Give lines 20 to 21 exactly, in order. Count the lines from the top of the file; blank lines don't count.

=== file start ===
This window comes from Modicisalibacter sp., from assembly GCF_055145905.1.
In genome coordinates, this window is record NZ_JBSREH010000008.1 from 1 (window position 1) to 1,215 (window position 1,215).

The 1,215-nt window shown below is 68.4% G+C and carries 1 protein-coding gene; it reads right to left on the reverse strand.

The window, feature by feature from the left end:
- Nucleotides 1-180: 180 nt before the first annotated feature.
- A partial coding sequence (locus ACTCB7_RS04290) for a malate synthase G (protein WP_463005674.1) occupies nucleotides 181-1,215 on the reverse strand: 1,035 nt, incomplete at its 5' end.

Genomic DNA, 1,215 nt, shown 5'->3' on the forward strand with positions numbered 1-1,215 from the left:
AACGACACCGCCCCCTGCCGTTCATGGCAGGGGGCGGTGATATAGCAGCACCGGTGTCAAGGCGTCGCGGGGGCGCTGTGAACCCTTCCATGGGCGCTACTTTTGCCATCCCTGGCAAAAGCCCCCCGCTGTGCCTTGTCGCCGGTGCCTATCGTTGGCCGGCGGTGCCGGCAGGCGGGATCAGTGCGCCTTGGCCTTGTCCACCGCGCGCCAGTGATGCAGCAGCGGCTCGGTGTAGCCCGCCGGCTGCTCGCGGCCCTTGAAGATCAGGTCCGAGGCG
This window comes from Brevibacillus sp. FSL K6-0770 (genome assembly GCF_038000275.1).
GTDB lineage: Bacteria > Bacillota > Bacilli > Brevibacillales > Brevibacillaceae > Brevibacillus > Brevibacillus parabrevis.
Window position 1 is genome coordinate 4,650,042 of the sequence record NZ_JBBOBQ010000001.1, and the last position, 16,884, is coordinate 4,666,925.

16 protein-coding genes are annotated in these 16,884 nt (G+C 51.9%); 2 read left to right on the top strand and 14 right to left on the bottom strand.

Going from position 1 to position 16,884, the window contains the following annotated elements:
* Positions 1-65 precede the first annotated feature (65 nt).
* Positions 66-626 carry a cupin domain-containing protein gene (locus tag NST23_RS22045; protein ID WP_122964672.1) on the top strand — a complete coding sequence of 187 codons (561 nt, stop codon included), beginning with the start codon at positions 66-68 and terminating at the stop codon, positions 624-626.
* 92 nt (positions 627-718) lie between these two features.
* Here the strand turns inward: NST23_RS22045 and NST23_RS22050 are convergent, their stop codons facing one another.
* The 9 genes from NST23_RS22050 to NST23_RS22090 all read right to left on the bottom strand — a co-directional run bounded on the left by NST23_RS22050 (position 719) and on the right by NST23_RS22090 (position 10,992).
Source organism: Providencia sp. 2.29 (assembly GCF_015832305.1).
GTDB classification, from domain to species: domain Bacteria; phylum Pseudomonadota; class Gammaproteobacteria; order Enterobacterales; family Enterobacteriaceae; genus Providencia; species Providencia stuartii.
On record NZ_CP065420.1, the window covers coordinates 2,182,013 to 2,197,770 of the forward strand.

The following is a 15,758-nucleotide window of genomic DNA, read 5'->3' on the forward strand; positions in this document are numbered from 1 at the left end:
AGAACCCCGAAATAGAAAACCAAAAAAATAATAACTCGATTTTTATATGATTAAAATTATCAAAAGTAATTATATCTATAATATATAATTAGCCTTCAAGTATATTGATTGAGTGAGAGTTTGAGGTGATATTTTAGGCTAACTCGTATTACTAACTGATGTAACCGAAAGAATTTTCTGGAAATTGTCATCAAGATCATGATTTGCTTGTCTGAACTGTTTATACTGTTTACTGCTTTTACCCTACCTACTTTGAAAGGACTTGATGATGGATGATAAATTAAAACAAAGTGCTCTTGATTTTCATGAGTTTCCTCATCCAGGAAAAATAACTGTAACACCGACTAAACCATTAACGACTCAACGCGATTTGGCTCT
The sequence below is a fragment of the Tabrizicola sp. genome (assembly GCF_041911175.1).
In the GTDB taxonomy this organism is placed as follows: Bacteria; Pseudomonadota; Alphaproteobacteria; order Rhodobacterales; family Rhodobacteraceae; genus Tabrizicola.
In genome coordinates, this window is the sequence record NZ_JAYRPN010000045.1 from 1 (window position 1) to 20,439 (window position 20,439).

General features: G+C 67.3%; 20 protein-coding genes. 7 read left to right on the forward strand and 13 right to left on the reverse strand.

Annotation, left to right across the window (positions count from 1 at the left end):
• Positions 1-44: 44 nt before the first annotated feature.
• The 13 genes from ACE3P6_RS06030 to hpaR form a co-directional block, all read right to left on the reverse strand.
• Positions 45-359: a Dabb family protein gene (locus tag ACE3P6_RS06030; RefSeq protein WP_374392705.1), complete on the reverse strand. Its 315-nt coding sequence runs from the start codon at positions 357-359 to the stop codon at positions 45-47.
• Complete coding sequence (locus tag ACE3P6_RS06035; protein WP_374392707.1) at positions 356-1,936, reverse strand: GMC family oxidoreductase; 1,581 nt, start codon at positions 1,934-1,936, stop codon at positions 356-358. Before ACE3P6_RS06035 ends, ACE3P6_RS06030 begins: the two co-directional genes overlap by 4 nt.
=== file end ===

GTDB classification, from domain to species: domain Bacteria; phylum Pseudomonadota; class Gammaproteobacteria; order Enterobacterales; family Enterobacteriaceae; genus Providencia; species Providencia stuartii.
On record NZ_CP065420.1, the window covers coordinates 2,182,013 to 2,197,770 of the forward strand.